His voice is slurred and thick with alcohol, but she recognizes it immediately. With a sigh, she flops back onto her pillow, holding the receiver by her ear.

"What do you want, Steven?" she asks as she glances over at the clock by her bed. It's the middle of the night. She rubs her hand across her eyes.


"Who else would it be?" she snaps.

He laughs. "Holy shit, I can't believe you answered."

Jackie bites her lip. "Yeah, well, I wouldn't have if I'd known it was you."

"C'mon, Jacks," he says, garbling the words together, "who else would be calling you at 2 AM the night before your wedding?"

It's hard to argue with that logic, so she doesn't reply. If she says nothing, perhaps he'll think she hung up, and he'll leave her alone. The silence stretches for a long time, and just when she thinks he's gone, he manages to slur, "I know you're still there, Jacqueline Burkhart."

She sighs again.

In her mind's eye, she sees him as he is right now: drunk off his ass, barely standing inside of some phone booth outside a bar. He's wearing sunglasses, even though it's dark out, and he's flipping off Eric or Kelso or whoever dragged him out for a beer as they motion for him to hang up the phone.

"Steven, this is a bad idea. Where are you? I can call you a cab to take you home."

He laughs, and it's raspy and cold. "So generous. Who are you and what have you done with Jackie?"

Jackie has never been particularly patient, and this phone call is working on her last nerve. "Look, it's the middle of the night, and I have the biggest day of my life tomorrow. Either tell me why you're calling or let me go back to sleep."

He's quiet for a moment. Then he says, "You know why I'm calling."

She shuts her eyes tight and swallows all the emotions that are rising, unbidden, up her throat. She thinks about Scott and how they will have the perfect life in Minneapolis. He'll be a rich lawyer, and she'll be a snotty housewife, and they'll raise a perfect little family. She'll be happy and secure, and she'll never have to think about some drugged up burnout she once loved back in Point Place, Wisconsin.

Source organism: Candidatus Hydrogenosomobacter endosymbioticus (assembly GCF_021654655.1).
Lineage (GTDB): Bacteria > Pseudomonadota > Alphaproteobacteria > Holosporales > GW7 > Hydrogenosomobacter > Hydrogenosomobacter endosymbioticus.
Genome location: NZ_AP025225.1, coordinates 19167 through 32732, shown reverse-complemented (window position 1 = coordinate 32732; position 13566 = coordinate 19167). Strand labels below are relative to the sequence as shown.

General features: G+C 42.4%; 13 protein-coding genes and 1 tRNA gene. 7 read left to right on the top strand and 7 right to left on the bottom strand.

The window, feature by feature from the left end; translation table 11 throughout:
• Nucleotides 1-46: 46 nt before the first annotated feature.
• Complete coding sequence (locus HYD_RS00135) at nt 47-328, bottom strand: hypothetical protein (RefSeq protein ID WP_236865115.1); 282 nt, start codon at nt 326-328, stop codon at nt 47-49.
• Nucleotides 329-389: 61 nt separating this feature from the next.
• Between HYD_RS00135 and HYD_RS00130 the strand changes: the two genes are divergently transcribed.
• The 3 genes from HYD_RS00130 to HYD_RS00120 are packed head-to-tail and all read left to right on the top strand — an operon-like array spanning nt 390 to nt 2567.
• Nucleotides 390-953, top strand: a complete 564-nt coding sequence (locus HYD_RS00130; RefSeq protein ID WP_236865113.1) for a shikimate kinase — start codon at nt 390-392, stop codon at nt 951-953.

"You still there?"

She gulps. "Yes."

"I always knew you were going to get married," he says, "but I didn't realize you'd say yes to the first asshole who asked you."

It hurts, that that's what he thinks of her. Her hand clenches the phone so hard that her knuckles go white and bloodless. She wants to scream at him, tell him that he could have been that asshole, if he'd really wanted, but she bites her tongue. After a moment, the anger abates, and she's surprised to find she pities him. She really does.

"Steven," her voice is quiet and much steadier than she expected, "I am going to hang up now. Goodbye."

"No, Jackie, wait!" he sounds frantic, and even though she knows she'll regret it, she hesitates. He plunders on, "Don't do it. Don't get married. Not to him, at least. If you come back, we could—"

She wishes he'd stop talking because he's breaking her fucking heart.

"—we could, I don't know. We could fix things, you and me. Because you have to know, that I never—I mean, God, Jackie, I still lo—"

"Don't say it!" she interrupts, screeching into the phone. There's an awkward pause, and all she can hear is his breathing on the other end of the line. She clears her throat, adds, "Hyde, if you really care about me, you'll let me go."

His breath hitches. He asks, "Is that what you really want?"

She doesn't know for sure, but it's so much easier if he does.

She whispers, "Yes."

There's silence, then: "Whatever."

The line goes dead.

Disclaimer: I do not own That 70's Show.